This map of the Arabian Peninsula appeared in the 1856 edition of the world atlas that was first published by James Wyld (1790−1836) in 1824 and in successive editions by his son, James Wyld the younger (1812−87). Political divisions are indicated by colored lines and the scale is in English miles. Cities, towns, wells, and caravan routes to Mecca are shown. An annotation on the map reflects the limited state of European knowledge about geography of parts of the peninsula: “The interior of Arabia is probably a high plain inclining towards the Persian Gulf; a great proportion of it is occupied by extensive Deserts, occasionally seperated [sic] by small mountainous Oases.” After studying at the Royal Military Academy at Woolwich, James Wyld the younger joined his father’s mapmaking and publishing firm, which he eventually inherited. Wyld published numerous maps, many of which were intended to satisfy public interest in current events, such as the First Anglo-Afghan War, the California Gold Rush, and the Crimean War. Wyld’s maps were of high quality, and he was appointed geographer to Queen Victoria and Prince Albert.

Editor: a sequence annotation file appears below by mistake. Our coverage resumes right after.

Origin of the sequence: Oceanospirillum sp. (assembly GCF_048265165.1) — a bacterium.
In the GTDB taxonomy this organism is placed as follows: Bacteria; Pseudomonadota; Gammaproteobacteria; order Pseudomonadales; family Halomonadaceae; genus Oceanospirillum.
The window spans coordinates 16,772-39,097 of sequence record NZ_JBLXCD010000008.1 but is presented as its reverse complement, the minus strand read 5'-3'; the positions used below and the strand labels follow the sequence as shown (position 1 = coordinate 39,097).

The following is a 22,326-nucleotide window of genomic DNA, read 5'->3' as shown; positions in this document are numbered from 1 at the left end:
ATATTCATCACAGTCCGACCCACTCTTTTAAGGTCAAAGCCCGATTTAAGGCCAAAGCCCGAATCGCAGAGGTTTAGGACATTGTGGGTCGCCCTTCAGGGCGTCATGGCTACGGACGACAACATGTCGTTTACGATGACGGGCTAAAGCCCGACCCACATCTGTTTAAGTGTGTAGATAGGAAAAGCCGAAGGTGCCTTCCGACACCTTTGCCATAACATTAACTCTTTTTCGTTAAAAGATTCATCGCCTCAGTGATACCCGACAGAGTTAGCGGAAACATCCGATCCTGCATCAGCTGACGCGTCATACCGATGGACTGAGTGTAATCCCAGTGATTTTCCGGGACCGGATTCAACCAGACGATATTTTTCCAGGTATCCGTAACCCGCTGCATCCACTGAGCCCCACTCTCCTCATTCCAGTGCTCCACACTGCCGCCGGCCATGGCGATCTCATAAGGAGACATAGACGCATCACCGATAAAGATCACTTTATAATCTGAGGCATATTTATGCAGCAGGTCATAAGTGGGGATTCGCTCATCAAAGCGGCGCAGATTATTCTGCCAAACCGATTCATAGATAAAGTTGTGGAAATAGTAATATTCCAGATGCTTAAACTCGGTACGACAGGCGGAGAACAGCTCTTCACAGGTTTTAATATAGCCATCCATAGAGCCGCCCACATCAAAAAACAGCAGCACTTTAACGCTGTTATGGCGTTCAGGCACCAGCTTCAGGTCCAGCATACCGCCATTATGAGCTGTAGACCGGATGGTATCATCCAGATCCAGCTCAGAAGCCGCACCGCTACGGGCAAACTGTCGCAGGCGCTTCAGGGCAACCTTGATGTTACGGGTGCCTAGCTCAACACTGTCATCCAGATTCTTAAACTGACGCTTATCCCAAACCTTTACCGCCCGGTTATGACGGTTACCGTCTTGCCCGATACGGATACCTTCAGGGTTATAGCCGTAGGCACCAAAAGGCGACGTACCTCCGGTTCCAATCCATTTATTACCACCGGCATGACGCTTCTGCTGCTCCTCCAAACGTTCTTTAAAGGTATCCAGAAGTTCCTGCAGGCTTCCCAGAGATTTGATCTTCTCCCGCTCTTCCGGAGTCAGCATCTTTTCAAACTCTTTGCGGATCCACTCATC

Last updated: April 28, 2015